Cisco warns of new bug that could let hackers run off with admin credentials

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American networking giant Cisco has released a patch that prevents threat actors from remotely stealing credentials from Umbrella Virtual Appliance (VA) administrators. 

According to a security advisory published by the firm, the flaw was discovered by Pinnacol Assurance in the key-based SSH authentication mechanism.

The flaw, now tracked as CVE-2022-20773, can be leveraged by performing a man-in-the-middle attack on an SSH connection to the Umbrella VA. 

"A successful exploit could allow the attacker to learn the administrator credentials, change configurations, or reload the VA," said Cisco.

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No real-life examples

The flaw is present in Cisco Umbrella VA for Hyper-V and VMWare ESXi on versions older than 3.3.2. There are no workarounds or mitigations, so the only way to address the issue is to install the patch.

Thankfully, Cisco has found no evidence of anyone abusing the flaw in the wild. The company also said that the SSH service is not enabled by default on Umbrella on-prem VAs, which lowers the chances of the flaw being abused.

Those unsure if SSH is enabled in their VAs should log into the hypervisor console, navigate to the configuration mode (CTRL+B), and run config via show command. If SSH is indeed enabled, the command output should include “SSH access : enabled” at the end.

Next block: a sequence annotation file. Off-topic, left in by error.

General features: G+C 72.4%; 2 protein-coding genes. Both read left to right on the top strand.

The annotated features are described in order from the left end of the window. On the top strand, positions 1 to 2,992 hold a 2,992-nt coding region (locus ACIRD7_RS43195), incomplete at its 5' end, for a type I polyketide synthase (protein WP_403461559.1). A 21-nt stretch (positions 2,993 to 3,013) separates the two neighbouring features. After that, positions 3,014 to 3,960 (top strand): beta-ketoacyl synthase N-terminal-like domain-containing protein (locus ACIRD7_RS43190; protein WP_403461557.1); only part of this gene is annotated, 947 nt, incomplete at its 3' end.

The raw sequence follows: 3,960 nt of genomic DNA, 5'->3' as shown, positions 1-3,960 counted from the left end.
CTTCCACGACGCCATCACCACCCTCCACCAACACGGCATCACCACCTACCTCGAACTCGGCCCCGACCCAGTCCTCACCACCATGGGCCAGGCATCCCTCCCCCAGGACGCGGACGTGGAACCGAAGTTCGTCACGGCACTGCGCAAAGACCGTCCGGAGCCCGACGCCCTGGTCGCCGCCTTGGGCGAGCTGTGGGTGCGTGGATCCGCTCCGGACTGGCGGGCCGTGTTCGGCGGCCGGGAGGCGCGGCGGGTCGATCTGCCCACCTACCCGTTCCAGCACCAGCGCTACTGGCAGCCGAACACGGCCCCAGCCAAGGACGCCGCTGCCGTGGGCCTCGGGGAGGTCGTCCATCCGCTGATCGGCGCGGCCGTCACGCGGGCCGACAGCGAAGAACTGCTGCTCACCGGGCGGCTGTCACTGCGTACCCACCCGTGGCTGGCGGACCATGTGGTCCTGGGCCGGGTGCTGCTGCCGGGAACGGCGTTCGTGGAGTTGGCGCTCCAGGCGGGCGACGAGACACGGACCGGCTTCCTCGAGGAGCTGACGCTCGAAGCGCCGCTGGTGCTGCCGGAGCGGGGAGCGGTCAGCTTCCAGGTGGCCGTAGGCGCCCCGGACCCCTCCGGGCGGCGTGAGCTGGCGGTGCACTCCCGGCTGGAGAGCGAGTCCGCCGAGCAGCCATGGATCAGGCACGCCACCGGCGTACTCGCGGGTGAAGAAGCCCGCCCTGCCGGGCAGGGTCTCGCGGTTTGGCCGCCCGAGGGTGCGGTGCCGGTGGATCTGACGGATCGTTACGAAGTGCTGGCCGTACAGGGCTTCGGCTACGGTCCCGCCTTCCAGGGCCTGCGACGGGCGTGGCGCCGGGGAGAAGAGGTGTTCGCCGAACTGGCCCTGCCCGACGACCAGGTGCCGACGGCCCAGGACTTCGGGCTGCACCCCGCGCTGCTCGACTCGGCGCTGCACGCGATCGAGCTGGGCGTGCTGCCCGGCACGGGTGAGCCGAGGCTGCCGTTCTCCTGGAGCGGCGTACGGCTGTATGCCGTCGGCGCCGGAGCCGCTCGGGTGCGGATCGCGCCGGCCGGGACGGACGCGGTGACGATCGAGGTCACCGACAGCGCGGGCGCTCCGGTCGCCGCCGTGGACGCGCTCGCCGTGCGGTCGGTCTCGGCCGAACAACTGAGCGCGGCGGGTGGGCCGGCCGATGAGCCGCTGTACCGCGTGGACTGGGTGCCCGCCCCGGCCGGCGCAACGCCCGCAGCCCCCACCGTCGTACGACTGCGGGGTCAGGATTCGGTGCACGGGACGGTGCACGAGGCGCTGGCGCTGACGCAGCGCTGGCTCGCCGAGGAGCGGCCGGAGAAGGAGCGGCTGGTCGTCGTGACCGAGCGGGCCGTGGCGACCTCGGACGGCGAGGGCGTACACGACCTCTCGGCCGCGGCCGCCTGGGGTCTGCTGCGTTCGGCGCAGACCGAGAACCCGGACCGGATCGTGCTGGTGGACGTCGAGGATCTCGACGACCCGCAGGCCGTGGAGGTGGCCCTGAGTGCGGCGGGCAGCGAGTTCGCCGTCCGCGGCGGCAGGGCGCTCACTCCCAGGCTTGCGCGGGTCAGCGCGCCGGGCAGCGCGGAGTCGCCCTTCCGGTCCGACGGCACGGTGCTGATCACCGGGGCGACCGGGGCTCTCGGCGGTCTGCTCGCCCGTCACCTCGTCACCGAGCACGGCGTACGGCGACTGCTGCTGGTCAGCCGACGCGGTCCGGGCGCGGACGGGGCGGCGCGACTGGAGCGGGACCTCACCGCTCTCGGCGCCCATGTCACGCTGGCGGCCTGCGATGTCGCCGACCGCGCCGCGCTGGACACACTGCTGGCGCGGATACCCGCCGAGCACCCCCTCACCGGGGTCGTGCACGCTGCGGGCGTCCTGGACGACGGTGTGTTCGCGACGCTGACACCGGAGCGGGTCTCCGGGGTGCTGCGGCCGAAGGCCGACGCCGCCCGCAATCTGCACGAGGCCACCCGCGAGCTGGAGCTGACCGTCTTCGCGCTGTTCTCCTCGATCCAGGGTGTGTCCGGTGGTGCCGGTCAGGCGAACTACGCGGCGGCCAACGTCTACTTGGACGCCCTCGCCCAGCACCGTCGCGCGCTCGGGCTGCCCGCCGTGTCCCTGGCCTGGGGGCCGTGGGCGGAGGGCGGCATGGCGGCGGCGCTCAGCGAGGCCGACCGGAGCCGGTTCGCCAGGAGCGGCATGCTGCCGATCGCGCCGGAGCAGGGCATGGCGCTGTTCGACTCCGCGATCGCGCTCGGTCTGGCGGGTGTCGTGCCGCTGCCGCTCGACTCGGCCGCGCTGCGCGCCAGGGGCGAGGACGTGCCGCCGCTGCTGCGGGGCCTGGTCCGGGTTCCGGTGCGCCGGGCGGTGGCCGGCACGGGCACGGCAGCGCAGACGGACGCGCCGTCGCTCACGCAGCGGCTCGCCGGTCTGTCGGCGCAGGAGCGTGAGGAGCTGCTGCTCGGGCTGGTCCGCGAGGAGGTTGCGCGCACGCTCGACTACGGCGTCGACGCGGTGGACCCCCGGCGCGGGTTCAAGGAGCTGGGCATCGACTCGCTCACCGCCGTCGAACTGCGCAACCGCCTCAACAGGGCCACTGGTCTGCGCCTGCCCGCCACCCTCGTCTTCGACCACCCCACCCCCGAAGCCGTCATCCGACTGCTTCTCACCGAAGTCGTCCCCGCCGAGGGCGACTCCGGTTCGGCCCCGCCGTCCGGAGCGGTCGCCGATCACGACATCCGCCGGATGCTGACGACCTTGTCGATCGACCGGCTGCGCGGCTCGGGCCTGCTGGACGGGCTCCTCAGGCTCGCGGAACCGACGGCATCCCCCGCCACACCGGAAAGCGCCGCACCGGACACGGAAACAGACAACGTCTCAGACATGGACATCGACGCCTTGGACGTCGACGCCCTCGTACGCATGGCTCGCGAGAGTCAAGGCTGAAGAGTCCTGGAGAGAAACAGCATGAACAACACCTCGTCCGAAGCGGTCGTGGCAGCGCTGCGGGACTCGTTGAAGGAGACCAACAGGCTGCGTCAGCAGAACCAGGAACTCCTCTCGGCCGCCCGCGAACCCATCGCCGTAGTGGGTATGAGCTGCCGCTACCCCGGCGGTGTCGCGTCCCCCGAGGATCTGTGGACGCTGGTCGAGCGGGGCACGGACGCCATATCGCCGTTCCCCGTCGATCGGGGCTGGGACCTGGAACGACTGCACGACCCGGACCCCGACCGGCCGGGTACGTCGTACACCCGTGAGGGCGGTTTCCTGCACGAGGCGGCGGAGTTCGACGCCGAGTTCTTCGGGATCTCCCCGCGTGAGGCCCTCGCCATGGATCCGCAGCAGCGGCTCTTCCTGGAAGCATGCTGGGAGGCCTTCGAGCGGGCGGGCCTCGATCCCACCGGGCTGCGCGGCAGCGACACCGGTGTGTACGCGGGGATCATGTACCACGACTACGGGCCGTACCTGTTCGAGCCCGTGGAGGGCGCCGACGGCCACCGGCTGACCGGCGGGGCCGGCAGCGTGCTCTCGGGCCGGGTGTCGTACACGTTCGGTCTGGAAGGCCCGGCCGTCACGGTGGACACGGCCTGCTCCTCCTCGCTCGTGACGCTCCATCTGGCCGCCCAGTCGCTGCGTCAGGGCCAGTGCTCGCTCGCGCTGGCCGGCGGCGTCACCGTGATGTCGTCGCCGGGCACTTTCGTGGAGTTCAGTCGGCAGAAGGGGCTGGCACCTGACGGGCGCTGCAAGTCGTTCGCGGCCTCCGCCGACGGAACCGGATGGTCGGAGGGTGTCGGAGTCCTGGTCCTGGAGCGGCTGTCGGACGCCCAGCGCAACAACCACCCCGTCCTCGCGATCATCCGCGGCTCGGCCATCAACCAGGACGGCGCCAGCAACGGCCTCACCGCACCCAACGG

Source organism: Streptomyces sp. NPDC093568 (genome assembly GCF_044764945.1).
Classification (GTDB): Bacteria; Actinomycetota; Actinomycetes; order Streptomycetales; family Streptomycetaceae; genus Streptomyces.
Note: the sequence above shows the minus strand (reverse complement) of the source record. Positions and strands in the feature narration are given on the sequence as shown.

Cisco Umbrella is a cloud-delivered security service, protecting more than 24,000 clients against a wide variety of malware, ransomware and phishing attacks. 

Late last year, the company patched two high-severity flaws in the Catalyst PON Series Switches Optical Network Terminals, which would have allowed for unauthorized root access to endpoints.

The two vulnerabilities are tracked as CVE-2021-34795 and CVE-2021-40113, with the former described as an "unintentional debugging credential".

Whoever held the hidden credentials could get root access to the passive optical network switches, but to do that, the device needed to have Telnet support enabled, something that's usually off by default.

Sead Fadilpašić

Sead is a seasoned freelance journalist based in Sarajevo, Bosnia and Herzegovina. He writes about IT (cloud, IoT, 5G, VPN) and cybersecurity (ransomware, data breaches, laws and regulations). In his career, spanning more than a decade, he’s written for numerous media outlets, including Al Jazeera Balkans. He’s also held several modules on content writing for Represent Communications.